It is International Women’s Day - a day for considering the social, economic, cultural, and political achievements of women in the UK and all over the world.
Coincidentally, the English High Court just recently considered the ‘achievements’ of Wonder Woman herself.
In DC Comics (partnership) v Unilever Global IP Ltd  EWHC 434 (Ch), the court considered, amongst other things, whether the ‘Wonder Woman’ trademark had achieved sufficient reputation and goodwill in the UK to prevent registration of the mark ‘Wonder Mum’ by Unilever for a range of shampoos and other bath, shower and hair products.
The UKIPO had previously granted Unilever permission to register the ‘Wonder Mum’ mark, despite DC Comics' opposition due to its earlier EU Mark, on the grounds of a likelihood of confusion under the Trade Marks Act 1994 s.5(2)(b), taking unfair advantage of the reputation of the earlier mark pursuant to s.5(3), and giving rise to a claim for passing off within s.5(4)(a).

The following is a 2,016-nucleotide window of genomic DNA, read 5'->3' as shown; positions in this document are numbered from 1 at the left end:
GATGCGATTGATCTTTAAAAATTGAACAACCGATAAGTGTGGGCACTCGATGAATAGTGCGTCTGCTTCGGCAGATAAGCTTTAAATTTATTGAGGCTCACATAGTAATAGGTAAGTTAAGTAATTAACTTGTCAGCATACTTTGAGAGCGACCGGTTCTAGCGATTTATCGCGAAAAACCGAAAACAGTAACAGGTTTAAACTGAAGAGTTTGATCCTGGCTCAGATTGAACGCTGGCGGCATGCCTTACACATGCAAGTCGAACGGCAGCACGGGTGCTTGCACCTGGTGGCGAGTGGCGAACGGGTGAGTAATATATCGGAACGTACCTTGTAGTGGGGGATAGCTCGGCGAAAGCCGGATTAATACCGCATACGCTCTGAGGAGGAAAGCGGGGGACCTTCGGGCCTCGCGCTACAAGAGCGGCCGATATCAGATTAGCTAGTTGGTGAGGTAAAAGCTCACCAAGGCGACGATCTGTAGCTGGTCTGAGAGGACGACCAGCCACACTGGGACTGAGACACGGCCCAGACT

The court held, among other things, that it had been shown that the IPO had properly concluded that there was a low degree of conceptual similarity. The court held that there would be no likelihood of direct confusion, even in relation to the goods which were identical. An average consumer or a customer or potential customer of DC Comics would not be confused or misled into thinking that the use of the ‘Wonder Mum’ mark had been linked to or associated with ‘Wonder Woman’ or DC Comics as its commercial origin.
This case highlights the need for reputation to be built up around the words themselves in a word mark, rather than any visual “get up” or character, if an earlier trade mark holder wishes to oppose the registration of a competing or similar word mark under ss 5(2)(b), 5(3) or 5(4)(a) of the Trade Marks Act 1994.
Although Wonder Woman has no doubt won plenty battles throughout a long and illustrious career - in this particular battle over ‘conceptual similarity’, it is ‘Wonder Mum’ who has prevailed.
The full IPO decision can be read here: